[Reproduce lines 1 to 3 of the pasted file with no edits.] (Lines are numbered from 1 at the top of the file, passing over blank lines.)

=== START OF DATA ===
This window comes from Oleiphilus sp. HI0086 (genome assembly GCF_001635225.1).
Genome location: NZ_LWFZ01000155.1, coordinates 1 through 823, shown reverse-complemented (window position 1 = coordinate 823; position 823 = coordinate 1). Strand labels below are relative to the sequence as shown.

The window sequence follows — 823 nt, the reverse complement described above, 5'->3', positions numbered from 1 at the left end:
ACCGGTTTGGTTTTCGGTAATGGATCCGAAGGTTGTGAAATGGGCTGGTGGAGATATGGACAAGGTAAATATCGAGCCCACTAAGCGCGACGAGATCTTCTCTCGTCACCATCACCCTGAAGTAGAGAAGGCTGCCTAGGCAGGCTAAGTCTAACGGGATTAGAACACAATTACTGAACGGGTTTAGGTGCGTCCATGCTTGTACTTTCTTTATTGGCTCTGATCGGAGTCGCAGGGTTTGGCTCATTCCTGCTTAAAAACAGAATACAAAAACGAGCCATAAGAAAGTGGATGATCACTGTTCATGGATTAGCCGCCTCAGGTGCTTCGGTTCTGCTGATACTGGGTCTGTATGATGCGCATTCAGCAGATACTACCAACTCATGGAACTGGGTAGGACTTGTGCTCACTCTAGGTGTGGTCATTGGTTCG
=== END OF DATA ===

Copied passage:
This window comes from Oleiphilus sp. HI0086 (genome assembly GCF_001635225.1).
Genome location: NZ_LWFZ01000155.1, coordinates 1 through 823, shown reverse-complemented (window position 1 = coordinate 823; position 823 = coordinate 1). Strand labels below are relative to the sequence as shown.

The window sequence follows — 823 nt, the reverse complement described above, 5'->3', positions numbered from 1 at the left end: